Hemp was just voted out of the Colorado constitution. What does this mean for hemp farmers in the state?
When Amendment 64 passed in 2012, Coloradans also voted to add the definition of industrial hemp to the state’s constitution. This in turn required legislators to establish regulations regarding cultivation, processing and distribution. Amendment 64 also resulted in the establishment of the Industrial Hemp Regulatory Program in the state Department of Agriculture.
Amendment X changes this completely.
The constitutional definition of Colorado hemp is very similar to current federal law. The original language defined hemp as, “the plant of the genus cannabis and any part of such plant, whether growing or not, with a delta-9 tetrahydrocannabinol (THC) concentration that does not exceed three-tenths percent (.03%) on a dry weight basis.”
The federal definition of industrial hemp is nearly identical to the Colorado hemp laws put in the constitution, but that’s not the main purpose of Amendment X. The goal is to not get left behind.
Keep in mind, the only benefit of the constitutional definition was its protection against federal government, should they change their definition of industrial hemp for the worse, such as lowering the allowable THC limit below .03%.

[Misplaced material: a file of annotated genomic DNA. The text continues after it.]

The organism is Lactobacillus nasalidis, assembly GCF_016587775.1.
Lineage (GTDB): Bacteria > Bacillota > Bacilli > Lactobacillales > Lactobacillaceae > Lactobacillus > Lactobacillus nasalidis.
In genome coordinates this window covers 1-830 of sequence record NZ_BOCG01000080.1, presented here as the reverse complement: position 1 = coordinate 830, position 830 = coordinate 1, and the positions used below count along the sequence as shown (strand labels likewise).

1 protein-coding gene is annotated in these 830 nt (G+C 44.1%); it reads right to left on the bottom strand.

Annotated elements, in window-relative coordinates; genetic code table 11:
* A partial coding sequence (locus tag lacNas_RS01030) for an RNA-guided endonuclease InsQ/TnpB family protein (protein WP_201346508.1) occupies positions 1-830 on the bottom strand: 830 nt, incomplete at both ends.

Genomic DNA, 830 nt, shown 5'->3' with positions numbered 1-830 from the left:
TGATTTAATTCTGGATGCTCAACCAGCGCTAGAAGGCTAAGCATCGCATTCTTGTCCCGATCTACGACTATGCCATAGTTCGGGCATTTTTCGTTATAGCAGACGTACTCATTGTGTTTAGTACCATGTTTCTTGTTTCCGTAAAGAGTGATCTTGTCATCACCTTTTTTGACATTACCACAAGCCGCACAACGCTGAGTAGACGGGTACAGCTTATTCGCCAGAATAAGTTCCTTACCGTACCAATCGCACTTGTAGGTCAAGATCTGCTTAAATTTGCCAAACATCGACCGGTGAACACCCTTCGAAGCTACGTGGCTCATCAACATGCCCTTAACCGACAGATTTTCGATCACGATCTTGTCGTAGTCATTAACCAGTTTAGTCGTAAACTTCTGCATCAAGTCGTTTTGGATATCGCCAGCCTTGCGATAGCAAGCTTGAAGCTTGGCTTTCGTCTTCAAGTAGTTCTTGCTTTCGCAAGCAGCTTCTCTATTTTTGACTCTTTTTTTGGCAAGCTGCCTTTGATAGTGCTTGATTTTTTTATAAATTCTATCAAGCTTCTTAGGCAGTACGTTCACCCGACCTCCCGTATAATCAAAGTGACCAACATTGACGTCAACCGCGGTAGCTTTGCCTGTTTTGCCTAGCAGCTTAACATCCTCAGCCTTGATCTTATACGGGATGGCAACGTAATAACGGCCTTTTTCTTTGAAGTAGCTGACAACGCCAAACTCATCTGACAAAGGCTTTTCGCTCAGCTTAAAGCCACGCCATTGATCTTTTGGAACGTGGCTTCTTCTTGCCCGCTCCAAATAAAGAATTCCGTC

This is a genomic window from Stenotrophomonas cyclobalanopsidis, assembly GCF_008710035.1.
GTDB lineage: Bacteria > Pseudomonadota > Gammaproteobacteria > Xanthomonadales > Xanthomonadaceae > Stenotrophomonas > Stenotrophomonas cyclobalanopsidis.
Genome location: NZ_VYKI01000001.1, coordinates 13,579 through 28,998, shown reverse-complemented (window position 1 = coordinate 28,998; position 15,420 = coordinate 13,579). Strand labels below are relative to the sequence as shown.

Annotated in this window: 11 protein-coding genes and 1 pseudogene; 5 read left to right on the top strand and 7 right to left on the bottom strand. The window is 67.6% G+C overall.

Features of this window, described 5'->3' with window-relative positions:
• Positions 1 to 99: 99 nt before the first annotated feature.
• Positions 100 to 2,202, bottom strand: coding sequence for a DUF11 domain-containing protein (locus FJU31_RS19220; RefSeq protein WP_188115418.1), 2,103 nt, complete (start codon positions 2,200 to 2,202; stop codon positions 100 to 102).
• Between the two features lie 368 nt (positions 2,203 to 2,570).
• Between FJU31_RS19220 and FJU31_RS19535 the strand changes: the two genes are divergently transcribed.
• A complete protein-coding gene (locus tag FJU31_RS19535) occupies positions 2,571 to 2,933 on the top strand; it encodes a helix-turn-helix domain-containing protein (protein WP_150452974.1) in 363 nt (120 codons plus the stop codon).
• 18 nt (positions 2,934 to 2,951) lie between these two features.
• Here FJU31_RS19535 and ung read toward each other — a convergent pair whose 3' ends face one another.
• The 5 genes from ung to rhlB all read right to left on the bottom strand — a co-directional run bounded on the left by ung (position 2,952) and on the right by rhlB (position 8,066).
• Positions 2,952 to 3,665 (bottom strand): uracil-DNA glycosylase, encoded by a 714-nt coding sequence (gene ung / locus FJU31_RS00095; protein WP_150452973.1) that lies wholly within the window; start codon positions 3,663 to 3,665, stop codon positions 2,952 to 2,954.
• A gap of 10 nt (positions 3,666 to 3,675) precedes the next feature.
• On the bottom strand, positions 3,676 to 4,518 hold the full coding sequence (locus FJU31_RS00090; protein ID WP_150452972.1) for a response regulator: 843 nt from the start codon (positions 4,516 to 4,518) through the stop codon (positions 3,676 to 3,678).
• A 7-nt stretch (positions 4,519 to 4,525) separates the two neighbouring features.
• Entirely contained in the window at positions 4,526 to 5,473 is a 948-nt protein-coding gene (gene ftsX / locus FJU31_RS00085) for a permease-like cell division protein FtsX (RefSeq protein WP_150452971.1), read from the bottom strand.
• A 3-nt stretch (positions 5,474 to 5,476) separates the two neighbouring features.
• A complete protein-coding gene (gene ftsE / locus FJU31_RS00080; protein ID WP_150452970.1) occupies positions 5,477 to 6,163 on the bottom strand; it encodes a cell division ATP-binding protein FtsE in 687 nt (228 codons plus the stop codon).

Keeping Colorado Hemp in the Game
There has been a lot of talk of industrial hemp getting a facelift in the federal law books soon. This could mean the federal definition completely changing, or just being updated. One of the more popular predictions is that the law will change to raise the allowable THC limit to 1% as opposed to the current definition of .03%.
If Coloradans had voted against Amendment X, Colorado hemp would have maintained its constitutional definition, meaning even if the federal government raised the allowable limit to 1%, Colorado hemp farmers would still have to abide by the constitutional law of the state, and maintain .03% or less. This makes the reasons for approving Amendment X rather justified.
What Happens Next?
The people of Colorado have voted to approve Amendment X, taking industrial hemp out of the state constitution, and putting it in line with federal definitions. Should the federal definition change, Colorado laws regarding industrial hemp will change with it. Colorado also has the option to create statutory laws regarding hemp in the state.
This means that Colorado could pass its own law (outside of the constitution) raising the allowable THC limit to 1%. However the state would risk fierce backlash from the federal government, as it would go against federal law. The constitutional definition that is now removed protected Colorado’s hemp farmers from persecution, and some worry now that this decision will open them back up to federal persecution.
What will most likely happen, is not much. Colorado is now in line with most states in the country, and is on par to adjust its definitions as federal law changes. Considering the definition in Colorado’s constitution was the same as the federal definition, there will be little difference noticed by most.